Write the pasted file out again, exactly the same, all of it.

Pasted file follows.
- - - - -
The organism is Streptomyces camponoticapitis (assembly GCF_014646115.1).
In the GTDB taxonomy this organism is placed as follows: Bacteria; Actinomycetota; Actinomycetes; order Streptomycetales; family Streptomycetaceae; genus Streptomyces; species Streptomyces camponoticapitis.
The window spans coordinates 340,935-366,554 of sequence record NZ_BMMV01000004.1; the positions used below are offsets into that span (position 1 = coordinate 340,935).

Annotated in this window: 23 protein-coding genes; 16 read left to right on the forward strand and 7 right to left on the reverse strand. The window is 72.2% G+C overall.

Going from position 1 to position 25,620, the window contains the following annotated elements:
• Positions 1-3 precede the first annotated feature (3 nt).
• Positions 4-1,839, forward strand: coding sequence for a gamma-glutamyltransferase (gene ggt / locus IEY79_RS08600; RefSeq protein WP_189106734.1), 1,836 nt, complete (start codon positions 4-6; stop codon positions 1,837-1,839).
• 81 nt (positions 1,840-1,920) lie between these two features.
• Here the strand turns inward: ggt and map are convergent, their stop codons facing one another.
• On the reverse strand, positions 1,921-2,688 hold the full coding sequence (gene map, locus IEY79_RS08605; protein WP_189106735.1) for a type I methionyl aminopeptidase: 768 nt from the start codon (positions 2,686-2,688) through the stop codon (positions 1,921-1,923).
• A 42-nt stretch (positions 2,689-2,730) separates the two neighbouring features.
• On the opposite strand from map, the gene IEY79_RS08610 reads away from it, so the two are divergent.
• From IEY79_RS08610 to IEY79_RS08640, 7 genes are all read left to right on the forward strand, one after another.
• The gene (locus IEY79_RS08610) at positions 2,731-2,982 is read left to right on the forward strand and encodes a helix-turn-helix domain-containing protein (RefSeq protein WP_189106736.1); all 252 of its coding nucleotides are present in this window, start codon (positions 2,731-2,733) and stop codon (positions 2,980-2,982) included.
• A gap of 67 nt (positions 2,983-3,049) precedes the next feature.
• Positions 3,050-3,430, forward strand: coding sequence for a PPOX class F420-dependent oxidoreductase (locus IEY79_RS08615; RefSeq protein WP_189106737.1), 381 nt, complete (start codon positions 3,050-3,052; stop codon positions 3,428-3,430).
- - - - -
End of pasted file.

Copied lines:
The organism is Streptomyces camponoticapitis (assembly GCF_014646115.1).
In the GTDB taxonomy this organism is placed as follows: Bacteria; Actinomycetota; Actinomycetes; order Streptomycetales; family Streptomycetaceae; genus Streptomyces; species Streptomyces camponoticapitis.
The window spans coordinates 340,935-366,554 of sequence record NZ_BMMV01000004.1; the positions used below are offsets into that span (position 1 = coordinate 340,935).

Annotated in this window: 23 protein-coding genes; 16 read left to right on the forward strand and 7 right to left on the reverse strand. The window is 72.2% G+C overall.

Going from position 1 to position 25,620, the window contains the following annotated elements:
• Positions 1-3 precede the first annotated feature (3 nt).
• Positions 4-1,839, forward strand: coding sequence for a gamma-glutamyltransferase (gene ggt / locus IEY79_RS08600; RefSeq protein WP_189106734.1), 1,836 nt, complete (start codon positions 4-6; stop codon positions 1,837-1,839).
• 81 nt (positions 1,840-1,920) lie between these two features.
• Here the strand turns inward: ggt and map are convergent, their stop codons facing one another.
• On the reverse strand, positions 1,921-2,688 hold the full coding sequence (gene map, locus IEY79_RS08605; protein WP_189106735.1) for a type I methionyl aminopeptidase: 768 nt from the start codon (positions 2,686-2,688) through the stop codon (positions 1,921-1,923).
• A 42-nt stretch (positions 2,689-2,730) separates the two neighbouring features.
• On the opposite strand from map, the gene IEY79_RS08610 reads away from it, so the two are divergent.
• From IEY79_RS08610 to IEY79_RS08640, 7 genes are all read left to right on the forward strand, one after another.
• The gene (locus IEY79_RS08610) at positions 2,731-2,982 is read left to right on the forward strand and encodes a helix-turn-helix domain-containing protein (RefSeq protein WP_189106736.1); all 252 of its coding nucleotides are present in this window, start codon (positions 2,731-2,733) and stop codon (positions 2,980-2,982) included.
• A gap of 67 nt (positions 2,983-3,049) precedes the next feature.
• Positions 3,050-3,430, forward strand: coding sequence for a PPOX class F420-dependent oxidoreductase (locus IEY79_RS08615; RefSeq protein WP_189106737.1), 381 nt, complete (start codon positions 3,050-3,052; stop codon positions 3,428-3,430).